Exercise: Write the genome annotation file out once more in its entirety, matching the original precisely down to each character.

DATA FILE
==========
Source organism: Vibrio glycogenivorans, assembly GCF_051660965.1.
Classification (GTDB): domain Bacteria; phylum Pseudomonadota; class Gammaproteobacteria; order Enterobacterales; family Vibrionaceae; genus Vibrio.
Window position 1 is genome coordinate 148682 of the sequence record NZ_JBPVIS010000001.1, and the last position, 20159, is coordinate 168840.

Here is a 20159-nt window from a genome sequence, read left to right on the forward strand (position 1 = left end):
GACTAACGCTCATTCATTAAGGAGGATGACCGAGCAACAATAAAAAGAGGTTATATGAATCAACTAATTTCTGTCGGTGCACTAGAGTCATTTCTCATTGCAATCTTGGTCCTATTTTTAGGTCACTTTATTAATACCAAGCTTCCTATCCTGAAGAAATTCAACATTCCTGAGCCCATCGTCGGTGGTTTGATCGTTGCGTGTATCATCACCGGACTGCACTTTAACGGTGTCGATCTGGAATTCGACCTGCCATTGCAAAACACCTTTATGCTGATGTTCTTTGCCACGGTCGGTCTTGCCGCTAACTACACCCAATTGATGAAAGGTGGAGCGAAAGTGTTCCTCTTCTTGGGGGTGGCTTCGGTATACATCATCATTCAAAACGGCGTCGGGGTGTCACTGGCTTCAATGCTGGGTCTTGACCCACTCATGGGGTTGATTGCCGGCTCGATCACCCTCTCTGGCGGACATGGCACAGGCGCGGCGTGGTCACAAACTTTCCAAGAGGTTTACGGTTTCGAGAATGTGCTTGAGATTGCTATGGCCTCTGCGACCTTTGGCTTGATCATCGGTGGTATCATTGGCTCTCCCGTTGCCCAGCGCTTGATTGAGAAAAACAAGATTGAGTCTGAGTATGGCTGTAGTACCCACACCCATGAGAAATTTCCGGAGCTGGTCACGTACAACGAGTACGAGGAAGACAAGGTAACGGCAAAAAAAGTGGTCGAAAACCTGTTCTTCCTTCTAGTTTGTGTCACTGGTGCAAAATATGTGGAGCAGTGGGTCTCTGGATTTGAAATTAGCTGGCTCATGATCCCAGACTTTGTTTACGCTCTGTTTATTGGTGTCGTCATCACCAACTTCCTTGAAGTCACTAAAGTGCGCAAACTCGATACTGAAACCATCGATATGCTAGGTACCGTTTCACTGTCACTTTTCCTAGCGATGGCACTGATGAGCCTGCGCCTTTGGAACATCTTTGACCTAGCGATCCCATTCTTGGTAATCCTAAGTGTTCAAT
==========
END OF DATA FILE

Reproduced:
Source organism: Vibrio glycogenivorans, assembly GCF_051660965.1.
Classification (GTDB): domain Bacteria; phylum Pseudomonadota; class Gammaproteobacteria; order Enterobacterales; family Vibrionaceae; genus Vibrio.
Window position 1 is genome coordinate 148682 of the sequence record NZ_JBPVIS010000001.1, and the last position, 20159, is coordinate 168840.

Here is a 20159-nt window from a genome sequence, read left to right on the forward strand (position 1 = left end):
GACTAACGCTCATTCATTAAGGAGGATGACCGAGCAACAATAAAAAGAGGTTATATGAATCAACTAATTTCTGTCGGTGCACTAGAGTCATTTCTCATTGCAATCTTGGTCCTATTTTTAGGTCACTTTATTAATACCAAGCTTCCTATCCTGAAGAAATTCAACATTCCTGAGCCCATCGTCGGTGGTTTGATCGTTGCGTGTATCATCACCGGACTGCACTTTAACGGTGTCGATCTGGAATTCGACCTGCCATTGCAAAACACCTTTATGCTGATGTTCTTTGCCACGGTCGGTCTTGCCGCTAACTACACCCAATTGATGAAAGGTGGAGCGAAAGTGTTCCTCTTCTTGGGGGTGGCTTCGGTATACATCATCATTCAAAACGGCGTCGGGGTGTCACTGGCTTCAATGCTGGGTCTTGACCCACTCATGGGGTTGATTGCCGGCTCGATCACCCTCTCTGGCGGACATGGCACAGGCGCGGCGTGGTCACAAACTTTCCAAGAGGTTTACGGTTTCGAGAATGTGCTTGAGATTGCTATGGCCTCTGCGACCTTTGGCTTGATCATCGGTGGTATCATTGGCTCTCCCGTTGCCCAGCGCTTGATTGAGAAAAACAAGATTGAGTCTGAGTATGGCTGTAGTACCCACACCCATGAGAAATTTCCGGAGCTGGTCACGTACAACGAGTACGAGGAAGACAAGGTAACGGCAAAAAAAGTGGTCGAAAACCTGTTCTTCCTTCTAGTTTGTGTCACTGGTGCAAAATATGTGGAGCAGTGGGTCTCTGGATTTGAAATTAGCTGGCTCATGATCCCAGACTTTGTTTACGCTCTGTTTATTGGTGTCGTCATCACCAACTTCCTTGAAGTCACTAAAGTGCGCAAACTCGATACTGAAACCATCGATATGCTAGGTACCGTTTCACTGTCACTTTTCCTAGCGATGGCACTGATGAGCCTGCGCCTTTGGAACATCTTTGACCTAGCGATCCCATTCTTGGTAATCCTAAGTGTTCAAT